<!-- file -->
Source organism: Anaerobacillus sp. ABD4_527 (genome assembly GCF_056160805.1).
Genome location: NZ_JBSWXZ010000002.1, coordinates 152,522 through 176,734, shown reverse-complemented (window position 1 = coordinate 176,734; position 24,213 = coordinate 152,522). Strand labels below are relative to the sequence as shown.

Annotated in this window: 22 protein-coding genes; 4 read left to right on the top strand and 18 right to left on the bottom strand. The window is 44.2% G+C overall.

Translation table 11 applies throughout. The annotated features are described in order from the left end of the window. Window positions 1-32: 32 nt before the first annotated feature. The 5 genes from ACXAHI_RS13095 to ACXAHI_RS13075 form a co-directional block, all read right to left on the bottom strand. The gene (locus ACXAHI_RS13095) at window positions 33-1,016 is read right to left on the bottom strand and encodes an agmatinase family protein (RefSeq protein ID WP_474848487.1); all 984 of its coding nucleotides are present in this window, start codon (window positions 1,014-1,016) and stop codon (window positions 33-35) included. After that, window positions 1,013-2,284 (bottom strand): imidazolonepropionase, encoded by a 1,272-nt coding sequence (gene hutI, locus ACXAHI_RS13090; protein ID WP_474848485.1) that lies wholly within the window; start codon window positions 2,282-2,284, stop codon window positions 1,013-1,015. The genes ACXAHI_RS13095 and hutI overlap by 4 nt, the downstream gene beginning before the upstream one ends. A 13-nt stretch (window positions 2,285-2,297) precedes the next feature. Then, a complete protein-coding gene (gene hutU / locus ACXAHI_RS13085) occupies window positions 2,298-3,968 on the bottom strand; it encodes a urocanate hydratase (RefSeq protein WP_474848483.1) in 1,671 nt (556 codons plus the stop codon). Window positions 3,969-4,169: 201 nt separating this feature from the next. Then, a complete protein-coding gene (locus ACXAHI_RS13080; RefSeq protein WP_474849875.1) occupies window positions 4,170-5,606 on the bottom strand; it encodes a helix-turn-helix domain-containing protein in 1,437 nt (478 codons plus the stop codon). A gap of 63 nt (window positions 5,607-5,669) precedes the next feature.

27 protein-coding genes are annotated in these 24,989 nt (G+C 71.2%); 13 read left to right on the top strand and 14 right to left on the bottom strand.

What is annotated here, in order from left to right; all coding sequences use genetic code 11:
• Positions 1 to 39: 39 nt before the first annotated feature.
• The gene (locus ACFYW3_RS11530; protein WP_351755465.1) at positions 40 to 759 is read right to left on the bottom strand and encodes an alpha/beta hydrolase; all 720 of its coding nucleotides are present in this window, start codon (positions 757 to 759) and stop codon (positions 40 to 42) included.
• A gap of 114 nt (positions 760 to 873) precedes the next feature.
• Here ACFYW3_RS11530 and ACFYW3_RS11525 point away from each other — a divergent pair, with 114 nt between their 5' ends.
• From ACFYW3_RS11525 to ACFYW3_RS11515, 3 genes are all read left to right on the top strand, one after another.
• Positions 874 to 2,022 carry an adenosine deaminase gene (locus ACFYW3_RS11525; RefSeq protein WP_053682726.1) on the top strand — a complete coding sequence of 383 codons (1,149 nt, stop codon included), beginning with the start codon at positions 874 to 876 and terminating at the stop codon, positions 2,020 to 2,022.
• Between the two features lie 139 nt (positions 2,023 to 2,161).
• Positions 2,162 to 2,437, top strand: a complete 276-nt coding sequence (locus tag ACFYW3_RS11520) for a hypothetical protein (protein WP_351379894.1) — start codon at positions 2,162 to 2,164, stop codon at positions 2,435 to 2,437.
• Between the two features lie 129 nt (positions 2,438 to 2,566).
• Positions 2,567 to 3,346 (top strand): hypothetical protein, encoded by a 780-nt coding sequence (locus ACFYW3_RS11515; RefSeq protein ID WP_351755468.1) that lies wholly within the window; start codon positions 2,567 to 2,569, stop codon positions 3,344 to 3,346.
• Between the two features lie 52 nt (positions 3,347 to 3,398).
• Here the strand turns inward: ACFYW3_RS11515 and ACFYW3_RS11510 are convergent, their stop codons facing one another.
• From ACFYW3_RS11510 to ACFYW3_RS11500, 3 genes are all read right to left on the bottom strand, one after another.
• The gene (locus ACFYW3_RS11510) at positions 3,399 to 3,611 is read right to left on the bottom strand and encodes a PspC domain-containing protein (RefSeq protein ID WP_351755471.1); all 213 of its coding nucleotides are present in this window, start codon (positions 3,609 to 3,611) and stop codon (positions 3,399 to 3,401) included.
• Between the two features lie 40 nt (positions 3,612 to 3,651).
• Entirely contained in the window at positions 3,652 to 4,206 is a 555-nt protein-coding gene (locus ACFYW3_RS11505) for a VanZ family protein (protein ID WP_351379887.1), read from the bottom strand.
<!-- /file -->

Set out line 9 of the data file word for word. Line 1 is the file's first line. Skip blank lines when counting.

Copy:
• A gap of 114 nt (positions 760 to 873) precedes the next feature.